Scientists in Russia have developed an active cooling technique that spreads water on both sides of the module and uses a cotton wick mesh to absorb and spread the water that comes on the rear side. The system is able to reduce significantly a module’s operating temperature and lead to an overall improvement of 30.3% in its output power.
A group of Russian researchers has developed a new active technique to reduce the operating temperatures of solar modules that acts simultaneously on both sides of a panel.
The system, dubbed “dual surface cooling” by the scientists, is built with a 16 mm single polyvinyl chloride (PVC) perforated pipe applied on the upper part of the module that spreads water on the front and the rear surfaces and a cotton wick mesh that is applied on the rear surface and collects the water and spread it down the rear surface itself.
“One issue that this study minimizes is the loss of water through evaporation through the covering of the back surface of the panel with aluminum sheet which is also strategically perforated to allow the flow of air into the inner section of the enclosed area,” the academics explained. “This approach does not totally prevent the loss of water but minimizes its loss especially at the rear section of the panel.”
The water is provided by a tank that is placed at a height higher than the PV panel allowing the free flow of water to the module using gravity. A pump, however, is needed to pump the water back into the tank. The aluminum sheet captures the evaporating water and conveys it to a basin that is fixed beneath the PV panel, and this water is then recycled into the water tank to be reused. “Holes were created in the aluminum sheet in order to allow some level of air exchange in the inner section of the panel and the ambient air,” the Russian group highlighted.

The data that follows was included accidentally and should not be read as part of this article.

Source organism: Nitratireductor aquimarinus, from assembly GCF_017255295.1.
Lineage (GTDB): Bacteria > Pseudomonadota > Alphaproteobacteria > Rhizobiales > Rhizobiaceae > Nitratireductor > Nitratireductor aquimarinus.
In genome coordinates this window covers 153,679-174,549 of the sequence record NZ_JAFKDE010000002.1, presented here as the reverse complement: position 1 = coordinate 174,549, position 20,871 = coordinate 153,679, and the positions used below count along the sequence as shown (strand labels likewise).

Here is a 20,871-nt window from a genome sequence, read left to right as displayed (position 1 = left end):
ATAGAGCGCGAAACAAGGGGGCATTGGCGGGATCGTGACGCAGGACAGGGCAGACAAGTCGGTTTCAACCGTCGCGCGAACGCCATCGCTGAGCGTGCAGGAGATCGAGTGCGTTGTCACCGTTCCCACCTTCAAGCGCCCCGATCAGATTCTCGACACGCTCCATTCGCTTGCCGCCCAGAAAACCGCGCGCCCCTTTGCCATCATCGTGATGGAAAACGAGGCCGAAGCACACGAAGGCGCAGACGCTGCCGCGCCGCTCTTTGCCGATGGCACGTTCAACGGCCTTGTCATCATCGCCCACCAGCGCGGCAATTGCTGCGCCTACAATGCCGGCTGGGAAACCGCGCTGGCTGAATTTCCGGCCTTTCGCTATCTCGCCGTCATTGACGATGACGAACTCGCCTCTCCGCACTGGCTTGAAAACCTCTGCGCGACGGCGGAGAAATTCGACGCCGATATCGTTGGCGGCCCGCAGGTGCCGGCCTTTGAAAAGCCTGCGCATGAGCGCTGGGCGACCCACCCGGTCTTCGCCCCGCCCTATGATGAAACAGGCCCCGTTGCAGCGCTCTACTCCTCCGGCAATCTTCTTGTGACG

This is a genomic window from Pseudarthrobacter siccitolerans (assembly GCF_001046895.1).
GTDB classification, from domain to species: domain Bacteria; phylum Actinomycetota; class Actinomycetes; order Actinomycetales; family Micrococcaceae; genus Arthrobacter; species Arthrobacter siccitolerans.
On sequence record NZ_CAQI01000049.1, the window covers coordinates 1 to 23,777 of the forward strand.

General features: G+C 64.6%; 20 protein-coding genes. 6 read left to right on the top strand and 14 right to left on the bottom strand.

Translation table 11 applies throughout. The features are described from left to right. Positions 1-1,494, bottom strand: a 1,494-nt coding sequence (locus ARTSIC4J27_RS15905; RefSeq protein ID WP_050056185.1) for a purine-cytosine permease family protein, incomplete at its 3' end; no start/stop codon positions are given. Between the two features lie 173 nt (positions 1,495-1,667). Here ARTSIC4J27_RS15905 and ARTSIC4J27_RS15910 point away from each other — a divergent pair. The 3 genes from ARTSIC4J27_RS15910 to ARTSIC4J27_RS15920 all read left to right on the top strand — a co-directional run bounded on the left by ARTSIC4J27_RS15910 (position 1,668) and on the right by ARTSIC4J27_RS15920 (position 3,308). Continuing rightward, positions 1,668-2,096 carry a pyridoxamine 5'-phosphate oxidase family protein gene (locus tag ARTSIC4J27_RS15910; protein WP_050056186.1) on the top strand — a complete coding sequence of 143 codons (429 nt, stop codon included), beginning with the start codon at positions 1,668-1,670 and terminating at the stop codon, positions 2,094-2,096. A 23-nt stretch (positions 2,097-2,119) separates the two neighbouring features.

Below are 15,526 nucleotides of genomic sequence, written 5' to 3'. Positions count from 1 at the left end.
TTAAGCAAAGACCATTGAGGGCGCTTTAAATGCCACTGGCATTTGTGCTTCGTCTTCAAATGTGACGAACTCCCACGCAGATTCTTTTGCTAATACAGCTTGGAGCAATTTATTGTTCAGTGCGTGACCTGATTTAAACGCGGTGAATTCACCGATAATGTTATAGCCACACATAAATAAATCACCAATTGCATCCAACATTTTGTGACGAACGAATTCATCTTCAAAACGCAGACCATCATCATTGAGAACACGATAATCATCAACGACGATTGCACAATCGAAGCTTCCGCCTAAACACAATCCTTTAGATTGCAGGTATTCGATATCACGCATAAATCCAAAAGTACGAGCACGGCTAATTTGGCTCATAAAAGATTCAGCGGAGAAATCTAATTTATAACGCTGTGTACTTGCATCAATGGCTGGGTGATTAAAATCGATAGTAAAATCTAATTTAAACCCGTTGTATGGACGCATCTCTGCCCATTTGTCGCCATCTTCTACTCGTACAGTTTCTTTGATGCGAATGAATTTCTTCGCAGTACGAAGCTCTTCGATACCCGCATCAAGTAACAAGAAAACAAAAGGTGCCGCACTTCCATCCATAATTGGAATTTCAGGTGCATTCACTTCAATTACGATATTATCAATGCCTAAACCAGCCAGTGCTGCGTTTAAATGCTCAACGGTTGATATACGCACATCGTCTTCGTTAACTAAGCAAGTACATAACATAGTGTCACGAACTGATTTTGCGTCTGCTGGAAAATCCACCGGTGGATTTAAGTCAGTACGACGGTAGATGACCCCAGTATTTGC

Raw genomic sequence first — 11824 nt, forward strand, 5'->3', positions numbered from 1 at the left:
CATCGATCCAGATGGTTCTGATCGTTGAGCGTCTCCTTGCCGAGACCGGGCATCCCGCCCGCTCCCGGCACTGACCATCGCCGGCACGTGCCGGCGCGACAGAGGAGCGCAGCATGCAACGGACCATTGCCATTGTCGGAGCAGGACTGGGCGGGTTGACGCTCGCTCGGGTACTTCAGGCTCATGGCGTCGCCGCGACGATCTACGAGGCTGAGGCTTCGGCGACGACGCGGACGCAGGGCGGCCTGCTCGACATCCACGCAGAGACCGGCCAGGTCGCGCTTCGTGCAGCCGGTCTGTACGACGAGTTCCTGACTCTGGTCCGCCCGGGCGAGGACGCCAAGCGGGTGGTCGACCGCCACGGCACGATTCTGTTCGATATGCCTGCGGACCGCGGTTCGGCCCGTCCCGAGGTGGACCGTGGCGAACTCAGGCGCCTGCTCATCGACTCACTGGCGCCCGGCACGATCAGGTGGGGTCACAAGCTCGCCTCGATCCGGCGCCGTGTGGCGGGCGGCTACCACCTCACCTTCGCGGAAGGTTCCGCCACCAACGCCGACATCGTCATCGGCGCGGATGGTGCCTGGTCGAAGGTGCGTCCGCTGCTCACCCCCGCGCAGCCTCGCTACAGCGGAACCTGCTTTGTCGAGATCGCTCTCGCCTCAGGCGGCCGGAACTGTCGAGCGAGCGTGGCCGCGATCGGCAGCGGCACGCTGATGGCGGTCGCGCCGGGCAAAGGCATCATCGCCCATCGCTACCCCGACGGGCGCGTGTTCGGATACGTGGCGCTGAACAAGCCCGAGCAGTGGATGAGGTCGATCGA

The technique was tested on two panels with a size of 95×45 cm, an output of 30 W, and a tilt angle of 45 degrees each. The thermal imager Testo 875 was used to take infra-red thermal images for both panels during mid-day and a GM 1362-EN-01 temperature thermometer and 14 K-type thermocouples were utilized to measure the panel temperature. The performance of the system was compared to that of a reference system with no cooling system applied.
The measurements showed that the cooled system achieved an average temperature of 35.72 degrees Celsius while the uncooled one reached 59.27 degrees Celsius. Furthermore, the cooled panel had an average power and voltage of 18.53 V and 13.03 W compared to 16.71 V and 10.00 W for the uncooled system. “Similarly, the cooled PV module recorded an average efficiency of 14.36% against 12.83% for the uncooled panel. This represents a difference of 1.53% which is an 11.9% improvement in the efficiency of the cooled panel,” the researchers emphasized.
“The system was tested in a real environment but we haven’t evaluated the economics of the cooling mechanism,” researcher Ephraim Bonah Agyekum told pv magazine. Looking forward, the research team wants to add sieves to the basin beneath the panel to filter out dirt and to consider the effect of flow rate on the performance of the module.
The system is described in the study “Effect of dual surface cooling of solar photovoltaic panel on the efficiency of the module: experimental investigation,” which was recently published in Heliyon.
This content is protected by copyright and may not be reused. If you want to cooperate with us and would like to reuse some of our content, please contact: [email protected]
Source: pv magazine